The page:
From controversies over judges to record numbers of American gold medals, from the demeaning (ice dancing to Martin Luther Kings "I Have a Dream") to the heroic - these Olympics have had it all. And even as the winter games melt into the landscape to lie dormant to the public for another four years, the educational opportunities remain, providing a great springboard for teaching and learning.
How can you turn the Olympics into a learning experience for your family? Try to identify those components of the Olympics that have been particularly interesting for your child and go from there. Or identify those things that you would like for your child to know and make them a target of study and investigation. The following suggestions are a cross sampling of topics you and your child might want to pursue:
1. The history of the Olympics. You and your child could do a general overview or zero in on a particular aspect:
- A study of Greece, where the Olympics originated. For great material on the history of Greece, visit Greenleaf Press or Veritas Press.
- A study of which countries participate and why. An interesting aside would be to study those countries with tropical climates that participate in the winter games (for instance, the Jamaican bobsled team). Students could compare and contrast the geography and culture of the countries that participate in the winter games to those who participate in the summer games.
- A study of the history and development of a particular sport, including a study of those athletes who have shaped/defined the event.
- A study of the interaction between Olympics and world history. Two examples of this would be Hitler and the Berlin Olympics and the massacre of the Israeli Olympic team in the 80s.
2. African-American athletes. In light of the fact that February is Black History Month, students could examine the topic of African-American participation in the Olympics. Vonetta Flowers is the first African-American athlete to win gold in the winter games. Why is she the first? Will more black athletes follow her lead? Contrast the level of African-American participation in the winter versus the summer games.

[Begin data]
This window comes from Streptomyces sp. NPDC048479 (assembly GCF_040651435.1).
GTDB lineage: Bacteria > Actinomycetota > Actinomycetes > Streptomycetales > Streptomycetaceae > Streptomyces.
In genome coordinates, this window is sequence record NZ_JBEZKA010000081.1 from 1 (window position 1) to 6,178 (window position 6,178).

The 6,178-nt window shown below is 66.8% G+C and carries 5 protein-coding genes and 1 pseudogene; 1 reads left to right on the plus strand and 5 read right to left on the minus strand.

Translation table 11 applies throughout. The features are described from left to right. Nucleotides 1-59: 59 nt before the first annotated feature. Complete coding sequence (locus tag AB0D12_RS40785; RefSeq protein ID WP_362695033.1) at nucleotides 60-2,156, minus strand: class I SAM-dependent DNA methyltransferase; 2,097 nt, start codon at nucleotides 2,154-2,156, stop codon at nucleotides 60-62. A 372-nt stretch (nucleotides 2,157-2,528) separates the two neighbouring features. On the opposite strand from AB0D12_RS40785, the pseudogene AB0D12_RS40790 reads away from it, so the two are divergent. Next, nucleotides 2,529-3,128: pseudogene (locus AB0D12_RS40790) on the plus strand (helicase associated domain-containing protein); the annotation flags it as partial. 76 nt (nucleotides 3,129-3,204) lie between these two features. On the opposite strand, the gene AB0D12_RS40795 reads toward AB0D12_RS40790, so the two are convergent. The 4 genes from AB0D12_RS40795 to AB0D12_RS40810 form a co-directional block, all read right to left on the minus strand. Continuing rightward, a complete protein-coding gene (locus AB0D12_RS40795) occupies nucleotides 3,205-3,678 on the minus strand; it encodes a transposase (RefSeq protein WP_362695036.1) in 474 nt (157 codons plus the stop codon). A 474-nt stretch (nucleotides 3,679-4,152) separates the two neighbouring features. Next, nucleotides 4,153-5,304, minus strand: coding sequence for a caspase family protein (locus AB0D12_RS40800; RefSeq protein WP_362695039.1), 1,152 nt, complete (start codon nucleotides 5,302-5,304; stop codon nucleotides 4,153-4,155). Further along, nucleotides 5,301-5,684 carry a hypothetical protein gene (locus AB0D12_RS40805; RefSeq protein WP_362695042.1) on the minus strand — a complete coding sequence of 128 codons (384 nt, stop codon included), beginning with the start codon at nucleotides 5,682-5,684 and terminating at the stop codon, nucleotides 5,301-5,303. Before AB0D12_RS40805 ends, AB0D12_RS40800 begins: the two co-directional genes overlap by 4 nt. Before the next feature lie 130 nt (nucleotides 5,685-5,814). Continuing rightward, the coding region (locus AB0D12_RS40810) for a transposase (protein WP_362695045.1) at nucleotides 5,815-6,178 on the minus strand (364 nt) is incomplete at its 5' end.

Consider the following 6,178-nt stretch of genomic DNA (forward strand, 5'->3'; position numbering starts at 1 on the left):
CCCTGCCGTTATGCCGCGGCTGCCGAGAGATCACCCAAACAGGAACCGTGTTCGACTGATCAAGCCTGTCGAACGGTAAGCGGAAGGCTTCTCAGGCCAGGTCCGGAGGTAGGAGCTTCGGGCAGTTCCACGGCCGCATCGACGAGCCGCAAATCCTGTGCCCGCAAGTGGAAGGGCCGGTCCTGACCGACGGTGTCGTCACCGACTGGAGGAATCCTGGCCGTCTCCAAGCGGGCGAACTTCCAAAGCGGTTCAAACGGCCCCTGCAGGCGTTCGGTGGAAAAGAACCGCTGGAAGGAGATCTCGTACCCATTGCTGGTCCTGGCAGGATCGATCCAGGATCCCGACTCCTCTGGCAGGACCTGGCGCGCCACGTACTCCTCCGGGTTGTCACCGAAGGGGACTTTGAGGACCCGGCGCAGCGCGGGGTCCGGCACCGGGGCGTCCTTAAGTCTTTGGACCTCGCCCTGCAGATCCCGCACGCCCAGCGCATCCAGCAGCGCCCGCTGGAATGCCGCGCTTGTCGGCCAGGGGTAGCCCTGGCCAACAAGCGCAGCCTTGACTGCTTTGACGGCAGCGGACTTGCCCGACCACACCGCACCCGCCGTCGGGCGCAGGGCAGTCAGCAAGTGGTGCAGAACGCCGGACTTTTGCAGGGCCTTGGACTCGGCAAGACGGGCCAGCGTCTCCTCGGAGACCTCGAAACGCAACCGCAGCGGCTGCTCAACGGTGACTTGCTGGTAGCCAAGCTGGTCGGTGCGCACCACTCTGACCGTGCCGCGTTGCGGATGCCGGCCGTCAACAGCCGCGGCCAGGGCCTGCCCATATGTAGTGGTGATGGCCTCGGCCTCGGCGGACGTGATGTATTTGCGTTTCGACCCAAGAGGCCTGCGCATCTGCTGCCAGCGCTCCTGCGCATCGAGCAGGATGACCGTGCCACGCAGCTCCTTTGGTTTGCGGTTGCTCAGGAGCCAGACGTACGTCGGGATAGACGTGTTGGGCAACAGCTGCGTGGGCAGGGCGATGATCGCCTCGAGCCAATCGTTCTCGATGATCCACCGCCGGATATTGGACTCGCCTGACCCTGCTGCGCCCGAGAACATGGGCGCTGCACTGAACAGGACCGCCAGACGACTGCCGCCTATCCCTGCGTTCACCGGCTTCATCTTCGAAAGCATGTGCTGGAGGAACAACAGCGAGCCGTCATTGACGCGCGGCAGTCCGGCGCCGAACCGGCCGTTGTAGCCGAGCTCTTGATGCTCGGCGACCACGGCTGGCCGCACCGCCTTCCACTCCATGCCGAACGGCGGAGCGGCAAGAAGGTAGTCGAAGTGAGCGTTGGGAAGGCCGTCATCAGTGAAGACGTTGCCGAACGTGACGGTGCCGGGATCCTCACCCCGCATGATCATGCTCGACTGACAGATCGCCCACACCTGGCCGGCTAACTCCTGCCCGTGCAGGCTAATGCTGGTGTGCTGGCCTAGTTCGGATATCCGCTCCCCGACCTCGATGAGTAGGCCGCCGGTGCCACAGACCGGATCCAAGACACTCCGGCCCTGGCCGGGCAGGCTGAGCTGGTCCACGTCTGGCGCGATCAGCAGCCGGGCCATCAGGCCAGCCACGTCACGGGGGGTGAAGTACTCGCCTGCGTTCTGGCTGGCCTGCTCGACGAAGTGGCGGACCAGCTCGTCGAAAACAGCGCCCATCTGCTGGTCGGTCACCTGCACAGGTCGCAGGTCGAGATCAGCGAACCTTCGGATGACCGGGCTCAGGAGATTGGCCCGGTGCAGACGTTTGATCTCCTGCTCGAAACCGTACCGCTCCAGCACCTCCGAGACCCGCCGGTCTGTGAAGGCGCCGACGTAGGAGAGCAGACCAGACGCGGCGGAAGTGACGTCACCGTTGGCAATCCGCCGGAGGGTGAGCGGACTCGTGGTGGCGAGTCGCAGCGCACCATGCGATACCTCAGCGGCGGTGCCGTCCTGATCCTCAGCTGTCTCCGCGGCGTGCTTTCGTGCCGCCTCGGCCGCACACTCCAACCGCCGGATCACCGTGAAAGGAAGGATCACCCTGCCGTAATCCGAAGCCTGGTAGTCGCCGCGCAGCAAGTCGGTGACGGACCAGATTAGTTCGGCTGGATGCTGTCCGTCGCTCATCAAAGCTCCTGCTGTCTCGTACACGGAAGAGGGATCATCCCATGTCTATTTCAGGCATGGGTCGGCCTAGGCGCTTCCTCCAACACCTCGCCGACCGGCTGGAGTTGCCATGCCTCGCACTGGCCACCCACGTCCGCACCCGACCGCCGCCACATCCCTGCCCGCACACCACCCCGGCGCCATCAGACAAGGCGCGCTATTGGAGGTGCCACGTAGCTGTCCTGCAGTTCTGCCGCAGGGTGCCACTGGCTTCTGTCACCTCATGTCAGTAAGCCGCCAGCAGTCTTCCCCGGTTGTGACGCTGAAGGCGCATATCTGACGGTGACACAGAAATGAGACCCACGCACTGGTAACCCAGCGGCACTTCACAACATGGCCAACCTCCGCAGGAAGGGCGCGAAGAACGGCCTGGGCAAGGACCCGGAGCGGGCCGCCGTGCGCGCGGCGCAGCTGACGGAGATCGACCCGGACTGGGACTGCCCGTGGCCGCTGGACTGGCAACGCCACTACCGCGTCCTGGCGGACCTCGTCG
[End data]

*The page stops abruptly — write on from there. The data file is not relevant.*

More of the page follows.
3. The purpose of the Olympics. Another interesting project for students would be to write a paper or complete a project exploring the purpose of the Olympics. Why is the event important to countries, to athletes, to the world?
4. The media and the Olympics. Have students follow the newsworthy events such as the pairs figure-skating controversy. Have students analyze the medias role in the conclusion of the controversy. Would it have been resolved differently if the media had had more limited coverage?
5. Ethics and the Olympics. Have students analyze the various ethical issues such as drug-enhanced performance and bias in evaluating performances. Also, the selection process of which country will host the winter and summer games has been fraught with bribery and ethical compromise. Who decides who the host country will be? How is the host country chosen? Is there a better way to decide?
6. New sports and the Olympics. Snowboarding just recently made its debut in the winter games. The skeleton is back. What are the criteria for a new sport to be introduced and accepted into the Olympic family? What sports are currently being considered for acceptance? Should they be accepted? Why or why not?
7. Faith and athletics. Do a study of verses in the Bible that allude to sports. Paul especially uses sports examples. What is the scriptural perspective on sports? How should faith impact an athletes performance and attitude? What does the Bible teach about handling success and disappointment? What else does the Bible have to say about sportsmanship?
8. The Summer Olympics. Who is hosting the summer games? How many countries will participate? Which sports will be included? How many countries participate in both the winter and summer games? Has there ever been an athlete who participated in both the winter and summer games?
Useful Web Sites for the Olympics:
www.saltlake2002.com. This official web site includes news, schedules, brief athlete bios, and more.
www.cbs.sportsline.com/u/olympics/2002. This site includes sports trivia, news, athlete Q&A, and a medal count chart.
http://www.enchantedlearning.com/olympics/. This site includes history, trivia, and information about the Olympics. It also includes some activities for students.
Suzanna Edson is a senior at Columbia College and doing an internship with Crosswalk.com. Suzanna, who is currently her class valedictorian, was home schooled through high school. Zan Tyler is co-author of the book Anyone Can Homeschool and senior education editor for Crosswalk.com. She and her husband have three children and have been home schooling since 1984.